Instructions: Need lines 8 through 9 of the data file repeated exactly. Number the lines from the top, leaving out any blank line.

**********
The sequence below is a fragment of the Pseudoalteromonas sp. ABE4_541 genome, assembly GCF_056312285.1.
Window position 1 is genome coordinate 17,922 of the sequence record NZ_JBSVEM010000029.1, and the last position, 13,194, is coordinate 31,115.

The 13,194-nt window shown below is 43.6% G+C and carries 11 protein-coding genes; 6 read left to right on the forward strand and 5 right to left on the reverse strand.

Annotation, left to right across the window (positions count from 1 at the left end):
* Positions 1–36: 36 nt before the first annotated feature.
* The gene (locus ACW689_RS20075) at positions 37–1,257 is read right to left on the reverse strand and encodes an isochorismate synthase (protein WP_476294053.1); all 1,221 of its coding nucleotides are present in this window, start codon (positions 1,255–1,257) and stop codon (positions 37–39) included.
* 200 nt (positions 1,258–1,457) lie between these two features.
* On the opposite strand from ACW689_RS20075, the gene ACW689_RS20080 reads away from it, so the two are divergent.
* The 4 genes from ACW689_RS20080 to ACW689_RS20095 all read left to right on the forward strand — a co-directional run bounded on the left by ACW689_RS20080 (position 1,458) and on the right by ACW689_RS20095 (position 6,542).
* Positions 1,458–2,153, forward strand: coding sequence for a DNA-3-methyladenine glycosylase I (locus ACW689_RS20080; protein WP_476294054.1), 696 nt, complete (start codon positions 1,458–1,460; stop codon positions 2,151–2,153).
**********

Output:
* On the opposite strand from ACW689_RS20075, the gene ACW689_RS20080 reads away from it, so the two are divergent.
* The 4 genes from ACW689_RS20080 to ACW689_RS20095 all read left to right on the forward strand — a co-directional run bounded on the left by ACW689_RS20080 (position 1,458) and on the right by ACW689_RS20095 (position 6,542).